A turbine is a mechanical device that generates electrical energy by harnessing the flow of a fluid. Every turbine features at least one moving part associated with the rotor assembly. These assemblies are comprised of a primary shaft or drum that has blades attached around the curve. As fluid moves across the blades, the rotor assembly begins to rotate, and that motion is ultimately converted into electricity.
In fact, almost all of the electrical power used across the world is created through the use of various turbines. Additionally, they can be used on a large scale, such as by a power plant, or on a smaller scale, for example within a traditional internal combustion engine.
Types of Turbines
Turbines come in a variety of types based on how the fluid is created or harnessed. For example, steam turbines use thermal power to rotate the assembly while water turbines use directed jets of water to facilitate rotation. Wind turbines are becoming popular for generating electricity as the only source of energy needed is the naturally occurring wind across open outdoor spaces. Other common types include:
With so many mechanisms for creating electricity with turbines, there is likely a version suitable for almost any industry in the country. For example, turbines are featured in prominent roles in the aerospace and automobile industries, as well as petrochemical, natural gas, laboratory, and certain portions of the food industry.
Flow Controls and Sensors
While many would assume that the more electrical power that can be generated, the better, though that isn’t always the case. Most turbines are designed to work at particular speeds or under specific circumstances. If too much pressure is created by the fluid in use, there is a risk of damage to the turbine, or even complete failure. In cases where turbines are used for movement, such with airplane engines, a turbine failure could be catastrophic.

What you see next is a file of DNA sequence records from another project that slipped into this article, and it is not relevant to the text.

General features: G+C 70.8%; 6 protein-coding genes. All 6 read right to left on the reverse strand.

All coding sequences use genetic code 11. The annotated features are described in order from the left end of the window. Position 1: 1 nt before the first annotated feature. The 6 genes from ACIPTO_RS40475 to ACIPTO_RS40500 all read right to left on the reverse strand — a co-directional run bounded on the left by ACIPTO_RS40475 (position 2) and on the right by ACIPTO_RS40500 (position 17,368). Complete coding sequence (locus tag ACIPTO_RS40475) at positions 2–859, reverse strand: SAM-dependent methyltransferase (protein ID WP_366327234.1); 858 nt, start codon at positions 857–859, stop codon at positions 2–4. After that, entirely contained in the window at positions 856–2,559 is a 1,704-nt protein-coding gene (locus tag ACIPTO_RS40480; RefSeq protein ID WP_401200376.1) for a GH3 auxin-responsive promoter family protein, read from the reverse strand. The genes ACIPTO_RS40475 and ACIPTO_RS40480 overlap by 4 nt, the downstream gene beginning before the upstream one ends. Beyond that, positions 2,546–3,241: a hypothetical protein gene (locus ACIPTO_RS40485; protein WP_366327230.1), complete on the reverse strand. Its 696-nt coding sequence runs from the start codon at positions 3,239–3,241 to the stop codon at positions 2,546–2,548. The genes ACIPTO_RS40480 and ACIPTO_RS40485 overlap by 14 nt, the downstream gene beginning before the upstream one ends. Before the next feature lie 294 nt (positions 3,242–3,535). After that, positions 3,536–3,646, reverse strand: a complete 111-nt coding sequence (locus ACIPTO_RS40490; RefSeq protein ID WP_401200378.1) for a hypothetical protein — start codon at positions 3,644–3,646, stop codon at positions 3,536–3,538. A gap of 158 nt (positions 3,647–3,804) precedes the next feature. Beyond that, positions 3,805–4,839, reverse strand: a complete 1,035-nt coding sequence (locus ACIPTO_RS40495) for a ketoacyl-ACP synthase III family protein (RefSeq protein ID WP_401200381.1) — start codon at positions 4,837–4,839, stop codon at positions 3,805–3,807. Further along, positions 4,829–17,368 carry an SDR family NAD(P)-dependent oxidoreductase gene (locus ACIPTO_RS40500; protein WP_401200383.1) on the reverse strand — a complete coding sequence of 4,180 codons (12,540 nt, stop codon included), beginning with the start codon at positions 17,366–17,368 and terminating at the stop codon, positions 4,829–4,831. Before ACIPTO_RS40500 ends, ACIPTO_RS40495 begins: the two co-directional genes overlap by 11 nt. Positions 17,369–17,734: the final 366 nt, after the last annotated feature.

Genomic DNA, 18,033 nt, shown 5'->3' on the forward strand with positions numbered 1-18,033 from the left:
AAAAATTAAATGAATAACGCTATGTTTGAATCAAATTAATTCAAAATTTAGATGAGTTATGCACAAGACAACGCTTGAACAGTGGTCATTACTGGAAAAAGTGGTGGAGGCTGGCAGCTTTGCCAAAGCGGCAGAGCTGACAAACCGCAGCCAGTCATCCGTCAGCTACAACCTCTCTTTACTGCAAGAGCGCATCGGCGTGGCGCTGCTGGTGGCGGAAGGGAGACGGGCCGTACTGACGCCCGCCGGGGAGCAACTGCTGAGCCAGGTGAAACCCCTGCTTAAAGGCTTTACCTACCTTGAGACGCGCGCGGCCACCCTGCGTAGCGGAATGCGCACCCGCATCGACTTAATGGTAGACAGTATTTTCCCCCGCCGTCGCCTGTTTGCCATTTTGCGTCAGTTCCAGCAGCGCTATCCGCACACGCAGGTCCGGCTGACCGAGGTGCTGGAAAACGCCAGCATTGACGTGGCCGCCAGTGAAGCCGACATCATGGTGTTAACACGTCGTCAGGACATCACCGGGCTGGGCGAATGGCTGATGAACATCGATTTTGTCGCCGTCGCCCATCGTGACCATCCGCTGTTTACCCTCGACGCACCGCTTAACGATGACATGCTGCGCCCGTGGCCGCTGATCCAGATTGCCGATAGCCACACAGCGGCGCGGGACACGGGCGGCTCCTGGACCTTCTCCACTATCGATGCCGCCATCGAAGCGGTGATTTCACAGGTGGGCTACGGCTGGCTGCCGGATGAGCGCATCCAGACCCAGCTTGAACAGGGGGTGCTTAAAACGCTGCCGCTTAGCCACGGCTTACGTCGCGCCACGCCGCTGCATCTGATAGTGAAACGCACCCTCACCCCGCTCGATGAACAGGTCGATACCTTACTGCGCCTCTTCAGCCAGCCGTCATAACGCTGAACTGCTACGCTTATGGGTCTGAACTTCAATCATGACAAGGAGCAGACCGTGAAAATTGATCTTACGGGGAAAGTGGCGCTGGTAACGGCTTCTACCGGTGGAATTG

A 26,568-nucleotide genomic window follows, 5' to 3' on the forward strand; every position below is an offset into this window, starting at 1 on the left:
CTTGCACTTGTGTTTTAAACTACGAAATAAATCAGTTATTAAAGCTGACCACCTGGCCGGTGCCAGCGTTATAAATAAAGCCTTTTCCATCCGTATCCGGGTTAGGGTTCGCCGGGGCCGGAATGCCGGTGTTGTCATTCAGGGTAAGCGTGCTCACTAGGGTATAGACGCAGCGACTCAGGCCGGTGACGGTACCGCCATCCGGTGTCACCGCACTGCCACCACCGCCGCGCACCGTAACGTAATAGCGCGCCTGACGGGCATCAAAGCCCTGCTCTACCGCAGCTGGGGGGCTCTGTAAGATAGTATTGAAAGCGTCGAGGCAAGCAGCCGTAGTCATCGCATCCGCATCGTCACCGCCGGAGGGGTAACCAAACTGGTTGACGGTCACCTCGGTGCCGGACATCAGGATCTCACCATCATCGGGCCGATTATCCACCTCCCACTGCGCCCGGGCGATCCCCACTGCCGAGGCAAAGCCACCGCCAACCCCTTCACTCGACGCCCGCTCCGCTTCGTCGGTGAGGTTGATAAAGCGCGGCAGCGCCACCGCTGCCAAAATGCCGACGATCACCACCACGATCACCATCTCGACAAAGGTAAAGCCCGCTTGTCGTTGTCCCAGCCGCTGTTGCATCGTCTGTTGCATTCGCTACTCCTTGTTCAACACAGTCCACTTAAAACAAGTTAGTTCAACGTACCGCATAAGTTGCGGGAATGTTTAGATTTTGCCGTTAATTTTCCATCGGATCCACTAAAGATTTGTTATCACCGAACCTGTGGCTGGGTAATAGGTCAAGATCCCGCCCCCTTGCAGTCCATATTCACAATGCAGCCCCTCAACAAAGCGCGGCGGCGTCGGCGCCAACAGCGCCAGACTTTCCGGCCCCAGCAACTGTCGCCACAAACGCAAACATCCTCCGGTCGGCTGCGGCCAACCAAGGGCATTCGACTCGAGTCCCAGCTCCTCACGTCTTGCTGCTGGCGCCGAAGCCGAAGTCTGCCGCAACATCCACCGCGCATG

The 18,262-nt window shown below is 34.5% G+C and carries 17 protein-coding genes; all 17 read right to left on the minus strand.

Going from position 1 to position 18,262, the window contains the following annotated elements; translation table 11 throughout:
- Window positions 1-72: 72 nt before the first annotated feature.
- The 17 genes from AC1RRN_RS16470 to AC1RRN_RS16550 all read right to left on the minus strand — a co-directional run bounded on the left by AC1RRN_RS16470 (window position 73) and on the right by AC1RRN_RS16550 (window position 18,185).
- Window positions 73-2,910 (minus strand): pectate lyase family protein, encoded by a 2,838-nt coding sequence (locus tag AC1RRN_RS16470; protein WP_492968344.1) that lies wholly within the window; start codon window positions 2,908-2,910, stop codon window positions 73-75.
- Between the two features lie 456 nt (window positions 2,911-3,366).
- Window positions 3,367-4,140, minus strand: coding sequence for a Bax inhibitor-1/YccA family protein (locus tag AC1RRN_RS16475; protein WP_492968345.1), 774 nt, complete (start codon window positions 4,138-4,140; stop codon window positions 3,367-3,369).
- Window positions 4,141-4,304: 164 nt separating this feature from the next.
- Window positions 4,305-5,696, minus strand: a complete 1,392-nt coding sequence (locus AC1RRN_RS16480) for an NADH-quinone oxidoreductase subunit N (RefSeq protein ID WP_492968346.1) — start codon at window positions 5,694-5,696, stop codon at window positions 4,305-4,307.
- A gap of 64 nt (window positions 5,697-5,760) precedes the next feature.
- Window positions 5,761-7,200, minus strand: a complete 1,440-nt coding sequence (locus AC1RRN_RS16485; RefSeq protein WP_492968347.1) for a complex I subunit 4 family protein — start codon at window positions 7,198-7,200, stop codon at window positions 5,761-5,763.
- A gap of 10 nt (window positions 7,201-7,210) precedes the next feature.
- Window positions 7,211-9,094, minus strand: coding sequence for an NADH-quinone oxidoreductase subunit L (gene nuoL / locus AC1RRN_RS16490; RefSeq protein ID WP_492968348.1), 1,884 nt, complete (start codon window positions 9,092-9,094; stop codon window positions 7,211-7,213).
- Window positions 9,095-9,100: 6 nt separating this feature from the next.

To prevent turbines from being operated in unfavorable conditions, as well as to monitor the general efficiency of operations, flow sensors and controls are installed. Flow sensors provide a mechanism for monitoring the flow of fluid through the turbine while control systems allow adjustments to be made to improve performance or keep things working at a specific level.
Flow meters are devices that measure the amount of fluid that has passed between two points. For example, most city water services employ the use of nutating disk flow meters to generate water bills for customers. When water faucets are turned on in the home, water passes the nutating disk as it is directed through the pipes. The meter measures the flow, often within an accuracy rate of one percent, and provides a reading that the utility company can use to determine total water usage at the location.
Radio Frequency and Magnetic Pickups
When you need a flow sensor in situations that include near zero speed and no magnetic interference, then RF pickups are the ideal choice. Often used in turbine flow meters and certain turbine engines, RF pickups are an alternative to the magnetic (or mag) pickups used for certain other applications.